The slow pace of capacity addition in the solar sector has created room for a variety of off-grid solar solutions to grow and provide electricity to those as yet not connected to the power grid, according to a private sector industry leader. “In solar, there are two parts – one is the government utility projects, and they are going super slow,” Nidhi Modi, executive director, RAL Consumer Products, the largest off-grid solar company in India, said in an interview. “They are targeting 12 GW a year of capacity addition and they are getting 6 GW a year. So they are heavily dependent on the off-grid solar industry.” Off-grid solar is increasingly being viewed as the way to bring sustainable and cheap lighting to the vast segments of India that are yet to be connected to the electricity grid, especially in difficult terrain.

“Over 300 million people in India don’t have access to the electricity grid and are living in complete darkness,” Ms. Modi added. “They live off kerosene lanterns, which are extremely harmful to health and often result in huge losses of life and property due to fires.” The coming together of various factors, both external and domestic, has meant that there are several types of household solar products entering the market, ranging from simple solar lanterns powered by in-built solar panels, to entire solar invertors that use rooftop solar panels.

Story continues here. (The Hindu – August 13, 2016)

Environmental Health and Governance

Air Pollution Causes 22% Strokes in India

Air pollution is considered a big environmental health risk by experts globally and data now shows that 22 per cent of the strokes in India can be attributed to ambient air pollution. For the first time, air pollution has emerged as one of the leading contributors to stroke burden worldwide, said the researchers. Ambient particulate matter (PM2.5) pollution was defined in The Lancet study "as an annual average daily exposure to outdoor air concentration of PM2.5, more than 8.8 microgram per cubic metre of air". Globally, 29.2 per cent of the burden of stroke was attributed to air pollution, according to the study. The researchers estimated the burden of stroke by age and sex in 188 countries, from 1990 and 2013. Story continues here.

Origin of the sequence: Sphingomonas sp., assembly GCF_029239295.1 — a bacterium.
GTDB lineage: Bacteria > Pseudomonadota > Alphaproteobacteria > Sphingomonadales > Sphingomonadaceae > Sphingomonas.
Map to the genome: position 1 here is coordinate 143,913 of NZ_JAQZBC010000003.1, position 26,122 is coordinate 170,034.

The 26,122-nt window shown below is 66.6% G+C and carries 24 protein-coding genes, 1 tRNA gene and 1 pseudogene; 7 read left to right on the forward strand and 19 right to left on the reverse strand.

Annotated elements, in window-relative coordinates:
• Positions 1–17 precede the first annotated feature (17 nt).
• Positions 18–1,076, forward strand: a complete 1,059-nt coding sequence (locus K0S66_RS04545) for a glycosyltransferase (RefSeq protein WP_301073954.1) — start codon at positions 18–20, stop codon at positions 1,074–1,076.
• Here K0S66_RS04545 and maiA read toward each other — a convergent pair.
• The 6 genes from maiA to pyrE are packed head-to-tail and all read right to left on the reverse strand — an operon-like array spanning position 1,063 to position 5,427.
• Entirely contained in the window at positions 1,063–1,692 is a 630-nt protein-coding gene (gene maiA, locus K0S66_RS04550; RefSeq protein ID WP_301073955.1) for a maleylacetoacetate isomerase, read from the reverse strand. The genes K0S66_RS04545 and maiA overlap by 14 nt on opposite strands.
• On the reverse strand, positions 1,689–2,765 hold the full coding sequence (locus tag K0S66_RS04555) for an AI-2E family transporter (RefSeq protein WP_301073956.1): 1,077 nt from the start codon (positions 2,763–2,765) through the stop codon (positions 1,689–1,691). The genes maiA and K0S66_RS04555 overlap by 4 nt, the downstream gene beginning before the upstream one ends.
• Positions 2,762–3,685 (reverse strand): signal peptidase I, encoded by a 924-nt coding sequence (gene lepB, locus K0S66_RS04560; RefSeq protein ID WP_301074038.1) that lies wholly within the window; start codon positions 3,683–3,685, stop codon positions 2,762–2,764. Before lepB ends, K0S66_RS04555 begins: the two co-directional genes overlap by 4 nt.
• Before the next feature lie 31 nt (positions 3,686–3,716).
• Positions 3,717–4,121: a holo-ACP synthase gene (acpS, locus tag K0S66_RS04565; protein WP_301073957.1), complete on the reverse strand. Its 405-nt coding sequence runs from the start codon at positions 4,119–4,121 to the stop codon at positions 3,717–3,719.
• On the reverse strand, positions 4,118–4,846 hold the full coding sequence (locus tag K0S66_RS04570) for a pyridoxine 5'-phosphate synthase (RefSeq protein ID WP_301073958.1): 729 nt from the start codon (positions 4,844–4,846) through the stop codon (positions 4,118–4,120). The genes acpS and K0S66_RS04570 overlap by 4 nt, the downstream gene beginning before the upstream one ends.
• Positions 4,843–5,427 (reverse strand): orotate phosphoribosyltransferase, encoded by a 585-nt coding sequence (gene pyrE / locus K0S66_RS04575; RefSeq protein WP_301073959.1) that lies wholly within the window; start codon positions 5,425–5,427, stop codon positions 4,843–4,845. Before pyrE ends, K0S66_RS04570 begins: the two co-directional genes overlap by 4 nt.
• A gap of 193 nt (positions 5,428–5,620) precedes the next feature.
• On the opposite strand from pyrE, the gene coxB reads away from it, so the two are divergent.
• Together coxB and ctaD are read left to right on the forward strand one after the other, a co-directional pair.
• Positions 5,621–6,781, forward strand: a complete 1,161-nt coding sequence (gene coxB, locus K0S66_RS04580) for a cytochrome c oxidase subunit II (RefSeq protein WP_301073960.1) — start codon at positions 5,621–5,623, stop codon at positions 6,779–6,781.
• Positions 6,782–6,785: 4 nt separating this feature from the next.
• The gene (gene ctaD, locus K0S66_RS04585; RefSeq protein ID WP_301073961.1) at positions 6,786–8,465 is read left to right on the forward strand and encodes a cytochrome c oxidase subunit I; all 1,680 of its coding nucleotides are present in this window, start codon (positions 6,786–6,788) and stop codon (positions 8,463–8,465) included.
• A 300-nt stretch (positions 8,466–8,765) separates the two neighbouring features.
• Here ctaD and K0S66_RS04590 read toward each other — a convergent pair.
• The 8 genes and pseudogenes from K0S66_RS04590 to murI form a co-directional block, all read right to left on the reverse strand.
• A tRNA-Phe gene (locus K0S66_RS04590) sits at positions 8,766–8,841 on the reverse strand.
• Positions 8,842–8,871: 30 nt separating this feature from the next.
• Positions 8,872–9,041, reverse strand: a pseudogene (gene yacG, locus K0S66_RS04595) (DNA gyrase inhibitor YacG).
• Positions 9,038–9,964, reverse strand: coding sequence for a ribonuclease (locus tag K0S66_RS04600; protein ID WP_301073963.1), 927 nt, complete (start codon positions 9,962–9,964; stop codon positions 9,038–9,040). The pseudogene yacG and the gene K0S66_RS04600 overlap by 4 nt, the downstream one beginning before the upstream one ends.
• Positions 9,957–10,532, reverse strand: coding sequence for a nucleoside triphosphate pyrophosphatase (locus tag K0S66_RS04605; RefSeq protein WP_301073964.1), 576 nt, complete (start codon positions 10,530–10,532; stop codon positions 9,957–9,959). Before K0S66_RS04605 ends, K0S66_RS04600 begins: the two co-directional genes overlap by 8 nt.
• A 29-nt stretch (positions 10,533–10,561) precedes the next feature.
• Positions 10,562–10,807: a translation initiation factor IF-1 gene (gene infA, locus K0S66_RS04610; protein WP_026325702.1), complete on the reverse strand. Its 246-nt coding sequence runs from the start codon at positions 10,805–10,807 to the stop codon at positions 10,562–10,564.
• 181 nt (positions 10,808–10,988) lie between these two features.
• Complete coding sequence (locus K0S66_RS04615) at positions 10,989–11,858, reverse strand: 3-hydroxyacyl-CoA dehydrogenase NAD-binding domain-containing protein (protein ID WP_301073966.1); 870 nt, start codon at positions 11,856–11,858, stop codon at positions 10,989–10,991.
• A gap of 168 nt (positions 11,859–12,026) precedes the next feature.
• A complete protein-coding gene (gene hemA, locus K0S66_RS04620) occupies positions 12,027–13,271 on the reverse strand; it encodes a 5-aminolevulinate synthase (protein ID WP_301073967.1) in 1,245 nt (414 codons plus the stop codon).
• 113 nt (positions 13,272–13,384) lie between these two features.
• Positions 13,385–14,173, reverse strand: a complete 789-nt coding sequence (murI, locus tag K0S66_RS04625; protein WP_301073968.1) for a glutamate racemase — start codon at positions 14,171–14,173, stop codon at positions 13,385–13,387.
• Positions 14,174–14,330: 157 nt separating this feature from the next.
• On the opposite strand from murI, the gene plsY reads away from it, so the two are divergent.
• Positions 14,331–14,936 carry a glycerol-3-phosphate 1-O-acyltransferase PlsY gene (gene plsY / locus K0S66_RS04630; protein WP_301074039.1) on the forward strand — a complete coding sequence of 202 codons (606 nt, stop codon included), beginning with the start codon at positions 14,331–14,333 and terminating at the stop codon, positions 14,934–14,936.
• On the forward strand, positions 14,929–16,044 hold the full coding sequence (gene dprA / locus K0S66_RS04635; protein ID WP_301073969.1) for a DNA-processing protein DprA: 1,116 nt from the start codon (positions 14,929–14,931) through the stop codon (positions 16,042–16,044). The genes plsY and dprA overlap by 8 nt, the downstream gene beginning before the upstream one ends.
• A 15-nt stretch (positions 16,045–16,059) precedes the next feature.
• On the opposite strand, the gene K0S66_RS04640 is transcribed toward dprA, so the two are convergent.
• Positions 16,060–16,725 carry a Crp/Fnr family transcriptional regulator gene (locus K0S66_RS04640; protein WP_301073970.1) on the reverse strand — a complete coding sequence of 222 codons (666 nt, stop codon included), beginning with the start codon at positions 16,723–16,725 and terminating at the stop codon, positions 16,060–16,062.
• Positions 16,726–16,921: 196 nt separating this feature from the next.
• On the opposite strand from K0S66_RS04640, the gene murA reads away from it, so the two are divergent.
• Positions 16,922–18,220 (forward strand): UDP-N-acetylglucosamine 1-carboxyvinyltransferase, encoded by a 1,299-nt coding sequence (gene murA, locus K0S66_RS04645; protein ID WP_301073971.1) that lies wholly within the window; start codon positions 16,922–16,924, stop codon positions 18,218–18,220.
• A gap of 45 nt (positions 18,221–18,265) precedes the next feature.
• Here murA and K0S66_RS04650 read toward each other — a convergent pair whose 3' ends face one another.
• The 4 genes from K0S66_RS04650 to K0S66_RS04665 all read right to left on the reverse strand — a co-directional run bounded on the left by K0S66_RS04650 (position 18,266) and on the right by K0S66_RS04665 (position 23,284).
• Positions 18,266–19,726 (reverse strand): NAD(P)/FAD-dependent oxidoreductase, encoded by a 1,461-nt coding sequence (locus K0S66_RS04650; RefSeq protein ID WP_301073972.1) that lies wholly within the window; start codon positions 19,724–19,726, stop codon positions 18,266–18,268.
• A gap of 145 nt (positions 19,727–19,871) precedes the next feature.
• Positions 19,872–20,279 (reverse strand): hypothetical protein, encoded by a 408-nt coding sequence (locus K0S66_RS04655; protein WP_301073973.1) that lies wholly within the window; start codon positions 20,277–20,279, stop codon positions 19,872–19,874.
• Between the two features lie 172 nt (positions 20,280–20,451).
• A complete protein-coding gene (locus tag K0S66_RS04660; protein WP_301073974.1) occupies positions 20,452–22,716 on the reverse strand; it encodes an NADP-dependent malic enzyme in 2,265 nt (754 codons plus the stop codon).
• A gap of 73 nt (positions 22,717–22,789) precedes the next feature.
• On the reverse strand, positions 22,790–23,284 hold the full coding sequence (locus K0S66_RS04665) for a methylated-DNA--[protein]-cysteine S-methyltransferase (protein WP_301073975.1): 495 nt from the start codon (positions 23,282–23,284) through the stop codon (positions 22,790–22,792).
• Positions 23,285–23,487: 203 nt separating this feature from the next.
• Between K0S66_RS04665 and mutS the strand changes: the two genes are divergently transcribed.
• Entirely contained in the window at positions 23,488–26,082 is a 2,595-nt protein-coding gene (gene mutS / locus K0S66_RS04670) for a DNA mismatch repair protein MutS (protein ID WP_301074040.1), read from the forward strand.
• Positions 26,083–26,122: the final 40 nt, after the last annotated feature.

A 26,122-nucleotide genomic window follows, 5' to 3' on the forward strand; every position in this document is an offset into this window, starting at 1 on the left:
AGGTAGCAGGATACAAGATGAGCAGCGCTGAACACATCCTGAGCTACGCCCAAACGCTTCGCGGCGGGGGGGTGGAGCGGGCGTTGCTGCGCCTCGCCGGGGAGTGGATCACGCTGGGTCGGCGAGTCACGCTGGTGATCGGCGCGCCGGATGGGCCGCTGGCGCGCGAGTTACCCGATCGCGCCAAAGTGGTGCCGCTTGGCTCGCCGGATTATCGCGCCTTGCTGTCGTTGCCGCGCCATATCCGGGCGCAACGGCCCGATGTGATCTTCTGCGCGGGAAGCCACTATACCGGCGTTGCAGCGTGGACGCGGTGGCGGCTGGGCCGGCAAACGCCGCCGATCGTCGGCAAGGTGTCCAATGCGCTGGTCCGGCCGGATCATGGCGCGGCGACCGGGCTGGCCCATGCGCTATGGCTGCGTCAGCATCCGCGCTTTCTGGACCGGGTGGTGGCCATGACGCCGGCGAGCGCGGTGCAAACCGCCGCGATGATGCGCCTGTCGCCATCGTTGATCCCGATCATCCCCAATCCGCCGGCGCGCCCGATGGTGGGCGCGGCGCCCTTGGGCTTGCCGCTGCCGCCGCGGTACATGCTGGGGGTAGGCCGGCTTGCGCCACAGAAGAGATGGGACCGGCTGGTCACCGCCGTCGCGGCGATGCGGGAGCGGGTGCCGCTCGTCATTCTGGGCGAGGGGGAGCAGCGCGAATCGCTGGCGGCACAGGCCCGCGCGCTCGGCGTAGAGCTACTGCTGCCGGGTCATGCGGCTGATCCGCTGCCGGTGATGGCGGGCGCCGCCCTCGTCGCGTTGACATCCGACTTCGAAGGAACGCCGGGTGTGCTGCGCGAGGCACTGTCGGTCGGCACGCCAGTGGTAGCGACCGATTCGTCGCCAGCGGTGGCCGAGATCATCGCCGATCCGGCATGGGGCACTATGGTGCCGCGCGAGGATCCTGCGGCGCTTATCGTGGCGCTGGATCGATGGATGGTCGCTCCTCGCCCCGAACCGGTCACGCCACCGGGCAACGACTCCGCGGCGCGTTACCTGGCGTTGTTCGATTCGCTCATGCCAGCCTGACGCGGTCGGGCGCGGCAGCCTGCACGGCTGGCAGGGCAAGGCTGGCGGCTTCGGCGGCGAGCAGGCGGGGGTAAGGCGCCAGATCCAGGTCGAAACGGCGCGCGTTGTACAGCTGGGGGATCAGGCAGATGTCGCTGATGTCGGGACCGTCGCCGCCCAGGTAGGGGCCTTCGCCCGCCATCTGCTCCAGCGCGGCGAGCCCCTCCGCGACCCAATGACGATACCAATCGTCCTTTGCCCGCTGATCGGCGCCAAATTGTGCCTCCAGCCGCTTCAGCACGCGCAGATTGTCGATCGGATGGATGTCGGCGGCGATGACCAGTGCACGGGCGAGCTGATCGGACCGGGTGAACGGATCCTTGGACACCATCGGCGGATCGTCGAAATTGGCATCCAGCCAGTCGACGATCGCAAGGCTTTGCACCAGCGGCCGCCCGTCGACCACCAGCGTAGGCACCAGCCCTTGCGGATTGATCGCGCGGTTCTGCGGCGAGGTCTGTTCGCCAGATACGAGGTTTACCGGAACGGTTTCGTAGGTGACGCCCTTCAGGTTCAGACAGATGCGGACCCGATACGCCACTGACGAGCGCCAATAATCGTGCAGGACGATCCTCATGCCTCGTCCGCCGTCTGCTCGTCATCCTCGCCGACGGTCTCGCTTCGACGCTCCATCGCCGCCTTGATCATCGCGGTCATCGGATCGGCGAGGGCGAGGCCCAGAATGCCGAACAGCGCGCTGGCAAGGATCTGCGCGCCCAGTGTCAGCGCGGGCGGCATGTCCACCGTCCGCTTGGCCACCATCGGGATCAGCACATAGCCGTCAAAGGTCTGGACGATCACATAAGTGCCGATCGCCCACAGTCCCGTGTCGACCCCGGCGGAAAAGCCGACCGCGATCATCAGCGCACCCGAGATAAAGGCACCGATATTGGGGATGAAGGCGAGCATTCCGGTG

(Bangalore mirror – July 19, 2016)

1.6 million deaths caused due to pollution-related health issues

New Delhi: Health issues caused by air pollution led to approximately 16 lakh premature deaths in the country, the Lok Sabha was today informed.  "As per Global Burden of Diseases Study in 2010, approximately 1.6 million premature deaths (under 70 years of age) are attributable to household and ambient air pollution in India," Minister of State for Health Anupriya Patel said in a written reply.

Diseases that are attributed to air pollution include chronic respiratory diseases and pneumonia in children and asthma, which are treated at various public health facilities in the country, she said. On steps taken by the government to ensure availability of treatment facilities for air pollution and bring down the mortality rate due to it, Patel said, "A steering committee of experts was constituted in 2014 to assess the extent of the problem and suggest action plan to mitigate adverse health impacts."

Story continues here. (Economic times – July 22, 2016)

New energy policy also aims at air quality issues

The new national energy policy, likely to be finalised over the next ten weeks, also factors in concerns about the air quality in the country that has triggered judicial interventions such as the ban on diesel vehicles of certain engine capacities in the capital.

The NDA government had promised a new national energy policy to replace the integrated energy policy introduced by the UPA government, in the President’s address to Parliament in June 2014. “The draft policy is now ready and we are in touch with energy-related ministries to finalise the same,” a senior government official said. It is expected to be ratified by the cabinet in ten to twelve weeks’ time, the official said.